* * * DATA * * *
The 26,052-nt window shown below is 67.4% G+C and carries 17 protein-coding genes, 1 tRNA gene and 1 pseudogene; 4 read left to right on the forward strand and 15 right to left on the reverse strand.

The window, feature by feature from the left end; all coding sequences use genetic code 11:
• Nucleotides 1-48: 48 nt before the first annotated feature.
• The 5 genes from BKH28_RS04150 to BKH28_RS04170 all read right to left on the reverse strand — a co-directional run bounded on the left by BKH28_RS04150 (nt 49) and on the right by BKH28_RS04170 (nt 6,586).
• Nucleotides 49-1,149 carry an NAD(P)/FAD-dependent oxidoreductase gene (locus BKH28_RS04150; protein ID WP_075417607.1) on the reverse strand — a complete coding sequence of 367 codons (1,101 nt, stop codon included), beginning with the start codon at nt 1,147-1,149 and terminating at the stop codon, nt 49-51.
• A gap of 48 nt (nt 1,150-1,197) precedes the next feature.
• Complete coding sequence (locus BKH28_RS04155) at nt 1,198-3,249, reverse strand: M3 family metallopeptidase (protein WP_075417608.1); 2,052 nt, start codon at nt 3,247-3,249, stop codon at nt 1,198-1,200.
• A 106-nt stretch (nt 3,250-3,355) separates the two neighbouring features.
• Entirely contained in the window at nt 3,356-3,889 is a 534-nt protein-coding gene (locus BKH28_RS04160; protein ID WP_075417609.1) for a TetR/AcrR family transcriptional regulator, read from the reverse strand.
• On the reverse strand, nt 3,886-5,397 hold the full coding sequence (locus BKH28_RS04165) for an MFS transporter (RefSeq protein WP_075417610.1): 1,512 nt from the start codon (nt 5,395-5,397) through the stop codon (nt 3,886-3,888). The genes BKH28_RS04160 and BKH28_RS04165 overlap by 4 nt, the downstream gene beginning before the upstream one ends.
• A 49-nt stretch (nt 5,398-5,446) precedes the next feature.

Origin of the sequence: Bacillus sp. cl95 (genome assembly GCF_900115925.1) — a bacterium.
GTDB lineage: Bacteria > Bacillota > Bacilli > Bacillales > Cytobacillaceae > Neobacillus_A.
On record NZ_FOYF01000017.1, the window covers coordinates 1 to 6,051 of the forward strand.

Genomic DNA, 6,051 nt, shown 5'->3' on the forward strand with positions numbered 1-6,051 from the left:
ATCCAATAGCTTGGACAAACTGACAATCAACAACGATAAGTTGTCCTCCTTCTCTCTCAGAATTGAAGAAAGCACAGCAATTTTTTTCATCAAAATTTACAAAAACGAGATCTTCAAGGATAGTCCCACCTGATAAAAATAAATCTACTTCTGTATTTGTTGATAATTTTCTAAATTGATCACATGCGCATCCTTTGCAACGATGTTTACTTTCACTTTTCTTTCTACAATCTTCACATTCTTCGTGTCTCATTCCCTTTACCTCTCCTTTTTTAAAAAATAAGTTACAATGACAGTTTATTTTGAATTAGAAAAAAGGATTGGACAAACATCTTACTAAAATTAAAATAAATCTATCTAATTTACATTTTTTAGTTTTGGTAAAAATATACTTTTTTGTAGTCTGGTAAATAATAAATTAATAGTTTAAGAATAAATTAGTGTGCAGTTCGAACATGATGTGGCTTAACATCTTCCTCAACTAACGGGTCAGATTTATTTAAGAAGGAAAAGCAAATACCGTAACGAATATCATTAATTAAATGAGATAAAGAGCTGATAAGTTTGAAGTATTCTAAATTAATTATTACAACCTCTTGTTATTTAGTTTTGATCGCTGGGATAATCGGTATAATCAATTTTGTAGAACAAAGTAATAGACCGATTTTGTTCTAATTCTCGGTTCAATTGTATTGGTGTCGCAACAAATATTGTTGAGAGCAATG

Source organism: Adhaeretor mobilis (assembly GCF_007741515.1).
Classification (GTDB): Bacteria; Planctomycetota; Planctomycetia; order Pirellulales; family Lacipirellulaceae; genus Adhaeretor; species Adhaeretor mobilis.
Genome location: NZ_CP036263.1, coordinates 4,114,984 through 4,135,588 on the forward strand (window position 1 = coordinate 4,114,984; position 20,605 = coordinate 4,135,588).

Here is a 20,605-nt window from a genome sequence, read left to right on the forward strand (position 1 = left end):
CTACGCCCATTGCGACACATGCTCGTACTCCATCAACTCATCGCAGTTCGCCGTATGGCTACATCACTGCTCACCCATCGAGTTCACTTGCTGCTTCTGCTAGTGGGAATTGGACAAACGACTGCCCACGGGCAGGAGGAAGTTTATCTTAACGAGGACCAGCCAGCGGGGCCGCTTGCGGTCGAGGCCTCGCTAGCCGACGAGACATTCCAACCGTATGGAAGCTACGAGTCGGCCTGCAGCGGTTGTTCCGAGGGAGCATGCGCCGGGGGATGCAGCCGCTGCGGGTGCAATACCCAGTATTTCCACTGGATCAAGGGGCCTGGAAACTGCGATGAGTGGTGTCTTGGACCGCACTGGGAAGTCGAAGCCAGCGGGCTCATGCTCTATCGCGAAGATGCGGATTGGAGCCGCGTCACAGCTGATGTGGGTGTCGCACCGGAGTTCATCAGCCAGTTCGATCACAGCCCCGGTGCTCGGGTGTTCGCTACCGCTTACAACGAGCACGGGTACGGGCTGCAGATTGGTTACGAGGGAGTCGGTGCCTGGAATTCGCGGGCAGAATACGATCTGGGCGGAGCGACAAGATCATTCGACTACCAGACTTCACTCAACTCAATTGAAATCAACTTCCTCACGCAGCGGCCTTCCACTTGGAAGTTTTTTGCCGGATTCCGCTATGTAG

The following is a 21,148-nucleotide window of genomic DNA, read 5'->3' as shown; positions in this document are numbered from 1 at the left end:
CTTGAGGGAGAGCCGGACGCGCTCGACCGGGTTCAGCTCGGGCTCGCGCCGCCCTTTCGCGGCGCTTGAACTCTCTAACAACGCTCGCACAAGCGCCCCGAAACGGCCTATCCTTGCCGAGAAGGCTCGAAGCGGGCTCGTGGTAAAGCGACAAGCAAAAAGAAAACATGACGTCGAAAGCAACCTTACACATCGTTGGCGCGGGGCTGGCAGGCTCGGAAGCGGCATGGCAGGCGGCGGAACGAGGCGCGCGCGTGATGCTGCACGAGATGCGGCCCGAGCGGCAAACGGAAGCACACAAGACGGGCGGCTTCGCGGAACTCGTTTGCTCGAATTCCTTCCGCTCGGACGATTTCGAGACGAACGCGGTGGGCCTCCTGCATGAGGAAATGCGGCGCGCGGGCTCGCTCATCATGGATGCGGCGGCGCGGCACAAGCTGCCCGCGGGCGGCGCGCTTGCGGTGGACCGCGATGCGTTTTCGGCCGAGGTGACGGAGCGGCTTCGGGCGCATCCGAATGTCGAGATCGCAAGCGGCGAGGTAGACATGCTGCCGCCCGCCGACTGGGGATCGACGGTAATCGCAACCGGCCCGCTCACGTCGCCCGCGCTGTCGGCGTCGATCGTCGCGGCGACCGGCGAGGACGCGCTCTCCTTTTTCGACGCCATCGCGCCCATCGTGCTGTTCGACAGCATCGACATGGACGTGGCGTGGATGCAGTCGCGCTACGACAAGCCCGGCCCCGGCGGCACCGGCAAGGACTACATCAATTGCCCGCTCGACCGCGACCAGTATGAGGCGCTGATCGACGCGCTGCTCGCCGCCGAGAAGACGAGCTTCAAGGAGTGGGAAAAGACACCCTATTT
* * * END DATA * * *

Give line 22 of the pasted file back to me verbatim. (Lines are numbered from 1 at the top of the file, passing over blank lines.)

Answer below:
The following is a 21,148-nucleotide window of genomic DNA, read 5'->3' as shown; positions in this document are numbered from 1 at the left end: